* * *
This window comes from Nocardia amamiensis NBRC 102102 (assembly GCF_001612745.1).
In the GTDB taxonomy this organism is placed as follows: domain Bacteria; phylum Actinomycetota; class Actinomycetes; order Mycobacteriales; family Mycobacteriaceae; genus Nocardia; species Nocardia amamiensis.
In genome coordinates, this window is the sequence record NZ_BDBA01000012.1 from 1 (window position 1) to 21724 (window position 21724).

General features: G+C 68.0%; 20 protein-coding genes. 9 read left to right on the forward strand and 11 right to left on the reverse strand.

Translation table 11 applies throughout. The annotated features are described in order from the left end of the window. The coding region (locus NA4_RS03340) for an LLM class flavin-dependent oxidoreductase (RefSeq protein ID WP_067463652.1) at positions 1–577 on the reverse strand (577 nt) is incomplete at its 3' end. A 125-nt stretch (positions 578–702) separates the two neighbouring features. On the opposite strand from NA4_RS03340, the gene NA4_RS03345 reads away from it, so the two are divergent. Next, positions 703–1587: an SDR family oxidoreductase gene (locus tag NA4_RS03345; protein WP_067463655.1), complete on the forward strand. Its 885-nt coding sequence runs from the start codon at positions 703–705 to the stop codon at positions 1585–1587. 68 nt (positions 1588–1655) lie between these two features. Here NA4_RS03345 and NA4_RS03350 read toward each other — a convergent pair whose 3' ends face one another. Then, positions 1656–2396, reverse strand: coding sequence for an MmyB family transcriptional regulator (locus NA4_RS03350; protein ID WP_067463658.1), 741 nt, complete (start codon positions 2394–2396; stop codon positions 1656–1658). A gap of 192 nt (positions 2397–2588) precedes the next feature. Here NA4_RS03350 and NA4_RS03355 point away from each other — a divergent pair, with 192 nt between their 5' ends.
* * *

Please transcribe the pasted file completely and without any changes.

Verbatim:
This window comes from Nocardia amamiensis NBRC 102102 (assembly GCF_001612745.1).
In the GTDB taxonomy this organism is placed as follows: domain Bacteria; phylum Actinomycetota; class Actinomycetes; order Mycobacteriales; family Mycobacteriaceae; genus Nocardia; species Nocardia amamiensis.
In genome coordinates, this window is the sequence record NZ_BDBA01000012.1 from 1 (window position 1) to 21724 (window position 21724).

General features: G+C 68.0%; 20 protein-coding genes. 9 read left to right on the forward strand and 11 right to left on the reverse strand.

Translation table 11 applies throughout. The annotated features are described in order from the left end of the window. The coding region (locus NA4_RS03340) for an LLM class flavin-dependent oxidoreductase (RefSeq protein ID WP_067463652.1) at positions 1–577 on the reverse strand (577 nt) is incomplete at its 3' end. A 125-nt stretch (positions 578–702) separates the two neighbouring features. On the opposite strand from NA4_RS03340, the gene NA4_RS03345 reads away from it, so the two are divergent. Next, positions 703–1587: an SDR family oxidoreductase gene (locus tag NA4_RS03345; protein WP_067463655.1), complete on the forward strand. Its 885-nt coding sequence runs from the start codon at positions 703–705 to the stop codon at positions 1585–1587. 68 nt (positions 1588–1655) lie between these two features. Here NA4_RS03345 and NA4_RS03350 read toward each other — a convergent pair whose 3' ends face one another. Then, positions 1656–2396, reverse strand: coding sequence for an MmyB family transcriptional regulator (locus NA4_RS03350; protein ID WP_067463658.1), 741 nt, complete (start codon positions 2394–2396; stop codon positions 1656–1658). A gap of 192 nt (positions 2397–2588) precedes the next feature. Here NA4_RS03350 and NA4_RS03355 point away from each other — a divergent pair, with 192 nt between their 5' ends.